Grant Achatz is very busy at the moment with a new restaurant opening in Chicago, plans for big changes at Alinea and some very exciting news that we revealed recently to bring an Alinea pop-up to Madrid and Miami next year.
The chef, who celebrated the 10 year anniversary of Alinea this year, was also picked as the winner of the first ever World’s 50 Best Restaurants People’s Poll - showing just how popular his innovative tasting menus are with diners around the world.
Achatz will also be joining as one of seven jury members at the S.Pellegrino Young Chef 2015 Grand Final on June 26th in Milan. We caught up with him to discuss this exciting role, some his early mistakes as a young chef and hear some of his advice to the those just starting their careers in the industry.
What’s your best piece of advice for young chefs?
Patience. It takes long days and several years of learning in order to become successful in this industry. It is very much a hands on discipline, a craft that has to be honed and requires a magnitude of hard work and dedication. It is not like a software or product engineer that creates one product and sells millions of them for billions. Everyday you start over, ideally everyday you refine the previous day, and everyday you learn something new. Most young chefs see the TV personalities like Gordon Ramsey, Bobby Flay and so on and think that happens quickly and with less work. The reality is all of those guys worked very hard to become great chefs before they entered the world of television.
Tell us about a time when you remember making a mistake as a young chef? What happened, where were you working and what did you learn?
I have made so many mistakes over the years it is sometimes hard to remember them all. One of the most vivid though was when I was a sous chef at the French Laundry in 2000. Chef Keller had brought in a special side of veal from a small farm in Pennsylvania. He wanted to butcher and prepare the entire animal himself while teaching us how to deal with it. At one point he had to leave for a meeting and directed me to watch over the stock that would eventually become the blanquette de veau. He instructed me to strain the liquid off the meat and bones after 45 minutes, but somehow I misunderstood him and poured the stock down the drain when of course he wanted the liquid to make the final sauce. When he returned from the meeting he asked if I had strained the stock and asked for the liquid. I had to tell him I poured it down the drain. He didn't yell, he knew I was embarrassed and disappointed in myself. He simply shook his head in disbelief and gave me a wry smile, as in ....you will learn from that one. He knew I would beat myself up more than he ever could.
What’s the best advice anyone has ever given to you?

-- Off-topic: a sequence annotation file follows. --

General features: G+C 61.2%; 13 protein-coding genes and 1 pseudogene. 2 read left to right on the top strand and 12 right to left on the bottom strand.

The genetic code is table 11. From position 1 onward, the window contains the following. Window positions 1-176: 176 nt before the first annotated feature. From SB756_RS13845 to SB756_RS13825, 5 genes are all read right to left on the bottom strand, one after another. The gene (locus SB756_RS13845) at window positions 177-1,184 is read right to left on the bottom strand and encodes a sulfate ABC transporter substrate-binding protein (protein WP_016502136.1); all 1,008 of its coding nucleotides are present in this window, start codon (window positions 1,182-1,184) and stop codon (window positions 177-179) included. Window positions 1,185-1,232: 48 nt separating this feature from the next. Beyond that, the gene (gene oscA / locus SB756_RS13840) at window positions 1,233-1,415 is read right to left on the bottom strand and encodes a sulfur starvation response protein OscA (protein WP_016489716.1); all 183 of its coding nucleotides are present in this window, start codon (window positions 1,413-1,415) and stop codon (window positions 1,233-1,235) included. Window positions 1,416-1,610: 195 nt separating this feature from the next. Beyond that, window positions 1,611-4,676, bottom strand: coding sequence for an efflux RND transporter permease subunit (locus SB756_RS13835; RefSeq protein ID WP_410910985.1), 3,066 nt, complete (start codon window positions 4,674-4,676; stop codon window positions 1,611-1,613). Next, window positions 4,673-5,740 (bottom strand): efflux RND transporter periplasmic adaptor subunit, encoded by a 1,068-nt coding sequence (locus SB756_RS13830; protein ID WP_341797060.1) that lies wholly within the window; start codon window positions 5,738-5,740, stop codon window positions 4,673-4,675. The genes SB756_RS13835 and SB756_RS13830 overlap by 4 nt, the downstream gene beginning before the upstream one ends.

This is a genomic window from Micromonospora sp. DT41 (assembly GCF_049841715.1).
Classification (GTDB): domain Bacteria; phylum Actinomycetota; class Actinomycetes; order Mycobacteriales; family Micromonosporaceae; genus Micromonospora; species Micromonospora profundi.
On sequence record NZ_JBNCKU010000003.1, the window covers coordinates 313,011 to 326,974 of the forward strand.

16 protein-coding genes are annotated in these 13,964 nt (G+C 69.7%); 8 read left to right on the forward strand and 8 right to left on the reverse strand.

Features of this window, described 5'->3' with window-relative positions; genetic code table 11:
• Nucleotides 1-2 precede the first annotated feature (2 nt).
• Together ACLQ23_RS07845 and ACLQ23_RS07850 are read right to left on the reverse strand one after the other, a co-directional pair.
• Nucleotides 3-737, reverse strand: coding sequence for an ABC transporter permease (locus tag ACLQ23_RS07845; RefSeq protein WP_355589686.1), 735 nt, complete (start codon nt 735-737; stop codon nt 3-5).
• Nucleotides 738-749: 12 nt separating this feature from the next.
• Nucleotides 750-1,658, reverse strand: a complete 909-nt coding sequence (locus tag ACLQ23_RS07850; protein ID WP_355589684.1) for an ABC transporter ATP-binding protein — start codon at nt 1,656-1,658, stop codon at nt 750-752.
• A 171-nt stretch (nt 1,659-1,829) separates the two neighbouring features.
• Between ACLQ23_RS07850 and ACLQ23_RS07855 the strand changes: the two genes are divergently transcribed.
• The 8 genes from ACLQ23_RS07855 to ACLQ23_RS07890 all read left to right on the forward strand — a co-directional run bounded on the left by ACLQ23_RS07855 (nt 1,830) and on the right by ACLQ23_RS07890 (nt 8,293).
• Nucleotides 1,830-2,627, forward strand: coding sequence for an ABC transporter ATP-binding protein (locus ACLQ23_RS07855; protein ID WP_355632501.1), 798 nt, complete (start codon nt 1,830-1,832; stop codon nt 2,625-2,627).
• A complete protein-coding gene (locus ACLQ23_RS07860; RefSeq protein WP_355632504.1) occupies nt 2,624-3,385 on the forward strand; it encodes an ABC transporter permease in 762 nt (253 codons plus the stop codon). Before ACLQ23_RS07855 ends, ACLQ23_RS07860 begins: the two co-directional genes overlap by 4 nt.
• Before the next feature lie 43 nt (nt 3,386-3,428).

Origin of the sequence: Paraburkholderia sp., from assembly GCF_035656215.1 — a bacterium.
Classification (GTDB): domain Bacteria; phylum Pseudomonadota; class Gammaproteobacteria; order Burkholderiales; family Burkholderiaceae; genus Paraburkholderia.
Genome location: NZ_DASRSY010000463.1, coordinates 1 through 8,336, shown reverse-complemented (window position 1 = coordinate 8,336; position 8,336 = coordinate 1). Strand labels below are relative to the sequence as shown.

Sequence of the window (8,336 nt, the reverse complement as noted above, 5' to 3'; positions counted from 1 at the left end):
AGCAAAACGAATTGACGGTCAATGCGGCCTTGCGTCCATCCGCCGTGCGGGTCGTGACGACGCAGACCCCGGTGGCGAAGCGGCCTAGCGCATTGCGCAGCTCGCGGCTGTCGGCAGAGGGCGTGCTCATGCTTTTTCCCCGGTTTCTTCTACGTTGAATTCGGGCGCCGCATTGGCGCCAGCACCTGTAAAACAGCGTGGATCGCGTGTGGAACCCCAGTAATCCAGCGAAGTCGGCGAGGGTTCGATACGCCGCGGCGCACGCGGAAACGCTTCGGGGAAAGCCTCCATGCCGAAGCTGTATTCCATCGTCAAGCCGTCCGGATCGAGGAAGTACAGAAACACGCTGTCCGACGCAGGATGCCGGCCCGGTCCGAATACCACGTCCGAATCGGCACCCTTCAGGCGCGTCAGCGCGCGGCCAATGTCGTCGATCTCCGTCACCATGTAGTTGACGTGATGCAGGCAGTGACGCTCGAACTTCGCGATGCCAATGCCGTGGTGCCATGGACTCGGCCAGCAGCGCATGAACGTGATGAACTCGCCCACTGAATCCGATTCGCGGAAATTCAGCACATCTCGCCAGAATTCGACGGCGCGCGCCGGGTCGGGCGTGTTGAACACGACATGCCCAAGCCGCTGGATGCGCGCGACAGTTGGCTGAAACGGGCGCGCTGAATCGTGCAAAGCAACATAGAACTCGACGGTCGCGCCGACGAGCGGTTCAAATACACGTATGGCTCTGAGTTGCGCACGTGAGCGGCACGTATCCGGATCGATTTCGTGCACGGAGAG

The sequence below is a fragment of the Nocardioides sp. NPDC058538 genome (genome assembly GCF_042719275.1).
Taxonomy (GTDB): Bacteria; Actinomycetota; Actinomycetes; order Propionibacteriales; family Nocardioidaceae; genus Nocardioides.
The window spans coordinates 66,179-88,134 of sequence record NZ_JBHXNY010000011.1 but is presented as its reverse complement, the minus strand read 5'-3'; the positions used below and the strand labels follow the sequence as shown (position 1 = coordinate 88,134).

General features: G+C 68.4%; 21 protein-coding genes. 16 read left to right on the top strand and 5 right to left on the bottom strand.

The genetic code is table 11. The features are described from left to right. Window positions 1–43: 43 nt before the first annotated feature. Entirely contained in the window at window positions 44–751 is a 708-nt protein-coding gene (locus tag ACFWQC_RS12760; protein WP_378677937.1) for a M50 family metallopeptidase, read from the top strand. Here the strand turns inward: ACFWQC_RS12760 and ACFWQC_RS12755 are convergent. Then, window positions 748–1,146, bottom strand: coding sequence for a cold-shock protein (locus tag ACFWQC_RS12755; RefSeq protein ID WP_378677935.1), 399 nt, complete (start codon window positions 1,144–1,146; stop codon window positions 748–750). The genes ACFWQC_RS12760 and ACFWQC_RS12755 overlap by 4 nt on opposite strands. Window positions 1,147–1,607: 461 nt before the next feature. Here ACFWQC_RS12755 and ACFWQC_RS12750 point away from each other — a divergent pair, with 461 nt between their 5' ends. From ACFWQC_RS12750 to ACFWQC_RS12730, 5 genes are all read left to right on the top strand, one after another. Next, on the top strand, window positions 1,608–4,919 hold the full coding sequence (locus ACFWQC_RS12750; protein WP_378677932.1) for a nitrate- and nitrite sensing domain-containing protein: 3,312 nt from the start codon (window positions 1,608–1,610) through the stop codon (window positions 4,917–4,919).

Chef Keller always lectured the team on the importance of patience in not only cooking but our careers. He had learned from experience that most often it is best to go slowly and think things through, it ultimately saves you time.
What’s the worst mistake a young chef can make?
I think the worst mistake a young chef can make is thinking they know everything and there is nothing left to learn. That approach, that ego, not only will prevent you from continually learning and becoming a better cook but will also just flat out turn your peers off from liking you. You need friends in this business.
What do you think about the idea of pairing young chefs with young designers?
I have collaborated with a handful of various designers in the past. Most notably Martin Kastner of Crucial Detail Design Studio going back to 2002. I think working with people in other fields not only helps with the obvious, the aesthetic style of presentations and the guest experience, but maybe more importantly it forces the chef to express himself and articulate. I have found this part of the interaction is incredibly valuable in learning about yourself and your goals as a chef and creative person. Unless you are asked to talk aloud and explain yourself you most often just mumble and whisper.
Why in your opinion is S.Pellegrino Young Chef important?
I think any attention given to the mentoring aspect of young culinarians in critical to personal and industry development. All of the more formal education platforms have deep rooted mentorship and guidance methods to help students learn and grow in their chosen field. This is something that is now just becoming a priority and popular in the culinary arts and it is critical for the advancement of our industry.
You have watched America, its chefs and its cuisine develop over many years - what do you think the young chefs of America will do differently compared to your generation?
I think this next generation of young chefs will have a keener eye on social food related issues. Aspects of sustainability, waste, GMO's, energy and community will play a larger role in the responsibility of chefs.
If you could be a young chef again, what would you do differently?
Not one thing.